Spitfire VRSAS Steering Arm System for Elise/Exige
Regular price $497.00
Variable Rate Steering Arm System (VRSAS)
The Original Project Concept Was To Extend The Ratio Capabilities On The Steering Arm Itself And Remove The Need For A Fixed Ratio Quickrack Through Design. At The Same Time A Long Held Thought Experiment Has Been Realised In The Form Of Asymmetric Steering Possibilities As This Can Realistically Only Be Done On The Arm.
The final design was influenced by feedback requests from many owners and most of the quality aftermarket specialist dealers.
The Spitfire manufacturing philosophy is the same as always regarding materials and quality and the VRSAS is expected to offer a service lifetime in excess of the car itself with the minimum of service requirements.
The following facilities have been designed into a new combined steering arm and bearing assembly package:
1. Adjustable steering ratio.
2. Replacement of the track rod ends with a custom bearing.
3. Quick, easy and accurate bump steer adjustment on the arm itself.
4. Increasing the camber range to avoid machining the uprights.
5. To increase the stiffness and remove any distortion under load.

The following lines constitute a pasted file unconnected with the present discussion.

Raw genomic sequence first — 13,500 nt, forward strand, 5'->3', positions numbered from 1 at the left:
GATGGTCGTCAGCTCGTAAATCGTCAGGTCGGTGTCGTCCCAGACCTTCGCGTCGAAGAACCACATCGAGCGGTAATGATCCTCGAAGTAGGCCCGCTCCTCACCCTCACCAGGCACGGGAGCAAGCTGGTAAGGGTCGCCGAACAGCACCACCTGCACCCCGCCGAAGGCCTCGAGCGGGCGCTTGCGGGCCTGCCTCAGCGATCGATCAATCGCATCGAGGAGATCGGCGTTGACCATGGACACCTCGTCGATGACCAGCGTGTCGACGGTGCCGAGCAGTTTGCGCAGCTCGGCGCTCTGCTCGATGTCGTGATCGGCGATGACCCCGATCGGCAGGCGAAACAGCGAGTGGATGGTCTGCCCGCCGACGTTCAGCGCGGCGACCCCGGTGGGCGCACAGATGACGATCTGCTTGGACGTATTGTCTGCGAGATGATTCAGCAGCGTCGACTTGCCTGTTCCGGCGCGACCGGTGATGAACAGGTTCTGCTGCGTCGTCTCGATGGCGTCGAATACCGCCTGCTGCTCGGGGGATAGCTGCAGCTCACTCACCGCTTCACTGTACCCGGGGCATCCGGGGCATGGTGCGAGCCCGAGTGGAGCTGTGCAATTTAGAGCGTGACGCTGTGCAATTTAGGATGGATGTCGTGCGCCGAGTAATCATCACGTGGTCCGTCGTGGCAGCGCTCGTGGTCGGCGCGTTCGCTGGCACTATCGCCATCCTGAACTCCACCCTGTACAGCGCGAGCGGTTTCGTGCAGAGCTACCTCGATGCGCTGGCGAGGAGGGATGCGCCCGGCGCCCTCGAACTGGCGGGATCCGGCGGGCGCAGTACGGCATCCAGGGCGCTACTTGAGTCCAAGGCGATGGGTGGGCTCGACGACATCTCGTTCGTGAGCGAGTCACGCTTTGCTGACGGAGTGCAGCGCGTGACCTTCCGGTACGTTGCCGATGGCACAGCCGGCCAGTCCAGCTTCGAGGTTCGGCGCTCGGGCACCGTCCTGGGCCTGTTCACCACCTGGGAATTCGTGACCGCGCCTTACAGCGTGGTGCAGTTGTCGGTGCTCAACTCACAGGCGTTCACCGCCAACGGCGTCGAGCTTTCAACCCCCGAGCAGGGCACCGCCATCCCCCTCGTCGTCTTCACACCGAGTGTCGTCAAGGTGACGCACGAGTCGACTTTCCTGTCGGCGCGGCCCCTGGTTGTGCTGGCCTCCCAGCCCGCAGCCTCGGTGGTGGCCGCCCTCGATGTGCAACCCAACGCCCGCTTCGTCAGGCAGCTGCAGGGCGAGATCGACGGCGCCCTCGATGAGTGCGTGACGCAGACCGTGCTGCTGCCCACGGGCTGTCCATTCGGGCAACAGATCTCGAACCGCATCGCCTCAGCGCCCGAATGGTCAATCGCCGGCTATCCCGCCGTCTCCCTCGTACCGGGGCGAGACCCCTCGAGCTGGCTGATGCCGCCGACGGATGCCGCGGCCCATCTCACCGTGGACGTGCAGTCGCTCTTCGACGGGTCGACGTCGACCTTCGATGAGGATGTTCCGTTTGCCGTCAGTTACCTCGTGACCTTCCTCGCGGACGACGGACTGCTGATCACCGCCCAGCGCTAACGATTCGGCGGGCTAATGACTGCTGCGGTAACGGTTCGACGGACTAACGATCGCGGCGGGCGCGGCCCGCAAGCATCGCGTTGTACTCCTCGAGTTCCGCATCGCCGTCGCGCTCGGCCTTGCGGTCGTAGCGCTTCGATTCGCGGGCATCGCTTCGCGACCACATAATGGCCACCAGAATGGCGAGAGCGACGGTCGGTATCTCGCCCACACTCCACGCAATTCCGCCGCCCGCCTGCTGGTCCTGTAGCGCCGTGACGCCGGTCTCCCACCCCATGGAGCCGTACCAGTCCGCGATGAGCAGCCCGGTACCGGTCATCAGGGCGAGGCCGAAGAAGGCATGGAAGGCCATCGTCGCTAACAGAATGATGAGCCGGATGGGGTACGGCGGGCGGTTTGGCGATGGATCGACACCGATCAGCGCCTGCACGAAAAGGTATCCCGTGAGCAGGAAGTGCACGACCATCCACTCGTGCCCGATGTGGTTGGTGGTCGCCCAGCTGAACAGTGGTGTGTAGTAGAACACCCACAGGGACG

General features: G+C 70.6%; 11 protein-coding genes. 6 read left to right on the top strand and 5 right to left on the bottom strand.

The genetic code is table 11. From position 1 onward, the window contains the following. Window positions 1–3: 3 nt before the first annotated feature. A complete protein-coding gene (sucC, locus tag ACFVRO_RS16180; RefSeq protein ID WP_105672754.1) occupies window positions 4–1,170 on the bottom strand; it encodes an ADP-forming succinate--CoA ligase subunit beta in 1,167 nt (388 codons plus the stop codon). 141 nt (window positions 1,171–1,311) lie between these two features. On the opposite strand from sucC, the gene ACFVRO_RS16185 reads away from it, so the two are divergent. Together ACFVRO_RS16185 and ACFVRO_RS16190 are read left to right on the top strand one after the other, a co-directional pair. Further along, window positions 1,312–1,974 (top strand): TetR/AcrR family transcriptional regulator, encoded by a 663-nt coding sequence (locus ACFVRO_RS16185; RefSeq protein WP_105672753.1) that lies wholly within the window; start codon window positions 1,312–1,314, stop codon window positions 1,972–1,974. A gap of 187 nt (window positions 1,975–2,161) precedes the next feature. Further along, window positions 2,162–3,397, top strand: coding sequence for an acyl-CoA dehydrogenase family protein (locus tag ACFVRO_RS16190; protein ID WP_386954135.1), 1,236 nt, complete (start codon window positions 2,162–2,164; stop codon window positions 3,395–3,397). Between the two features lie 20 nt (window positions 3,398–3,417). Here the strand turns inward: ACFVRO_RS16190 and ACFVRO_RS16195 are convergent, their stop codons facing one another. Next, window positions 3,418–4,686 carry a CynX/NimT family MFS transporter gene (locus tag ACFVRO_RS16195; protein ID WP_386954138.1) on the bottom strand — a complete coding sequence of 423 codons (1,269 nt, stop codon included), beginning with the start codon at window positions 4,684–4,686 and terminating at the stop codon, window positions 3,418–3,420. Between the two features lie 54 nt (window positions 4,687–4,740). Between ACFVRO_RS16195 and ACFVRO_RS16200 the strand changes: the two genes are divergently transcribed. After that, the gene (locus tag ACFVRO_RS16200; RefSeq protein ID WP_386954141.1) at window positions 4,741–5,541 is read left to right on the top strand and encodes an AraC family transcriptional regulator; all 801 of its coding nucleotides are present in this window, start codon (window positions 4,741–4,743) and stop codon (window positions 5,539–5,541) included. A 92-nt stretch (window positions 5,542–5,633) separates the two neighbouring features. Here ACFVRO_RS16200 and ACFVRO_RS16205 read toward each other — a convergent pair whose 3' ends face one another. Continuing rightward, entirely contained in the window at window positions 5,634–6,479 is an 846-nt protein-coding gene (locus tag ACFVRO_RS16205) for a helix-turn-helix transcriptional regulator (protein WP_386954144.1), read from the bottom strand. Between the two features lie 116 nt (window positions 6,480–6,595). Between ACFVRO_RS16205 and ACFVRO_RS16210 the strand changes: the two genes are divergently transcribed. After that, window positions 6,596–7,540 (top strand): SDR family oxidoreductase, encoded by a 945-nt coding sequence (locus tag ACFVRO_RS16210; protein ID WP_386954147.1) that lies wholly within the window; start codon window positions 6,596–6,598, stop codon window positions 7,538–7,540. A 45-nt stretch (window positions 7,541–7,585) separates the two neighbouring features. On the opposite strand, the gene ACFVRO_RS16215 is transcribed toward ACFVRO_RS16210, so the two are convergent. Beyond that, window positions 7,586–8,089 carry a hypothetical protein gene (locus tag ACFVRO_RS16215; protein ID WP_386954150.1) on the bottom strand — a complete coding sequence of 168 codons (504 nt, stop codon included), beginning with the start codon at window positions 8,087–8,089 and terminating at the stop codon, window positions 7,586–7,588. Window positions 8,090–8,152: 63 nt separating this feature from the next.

6. To save weight if possible, though this is not so important considering the massive increase in function and bearing capacity.
The kit will work on any Elise series or VX vehicle including the V6
The pre-assembled kits will include all components needed including uprated hub carrier bolts, shims, non-locking setup nuts etc.
The detailed functions as above are: -
1. To remove the requirement for a fixed ratio steering rack. Many owners feel the normal quick rack ratio is a compromise, some would prefer higher, some lower (hence the -4% option). Now you can select the ratio you want.
There are 2 design options for the ratio adjustment system:
a) Several preset positions
b) An infinitely adjustable steering ratio capability.
The preset option design is a overlapping 7 hole system which allows the ratio to be changed in approximately 4% increments from -4% to +21%.
Ratio change is simple and easy, requiring the removal and replacement of the securing bolt into a new setting.
Each setting is clearly marked and safety is designed in, as the retaining bolts cannot slide along the arm but are located into individual, overlapping holes.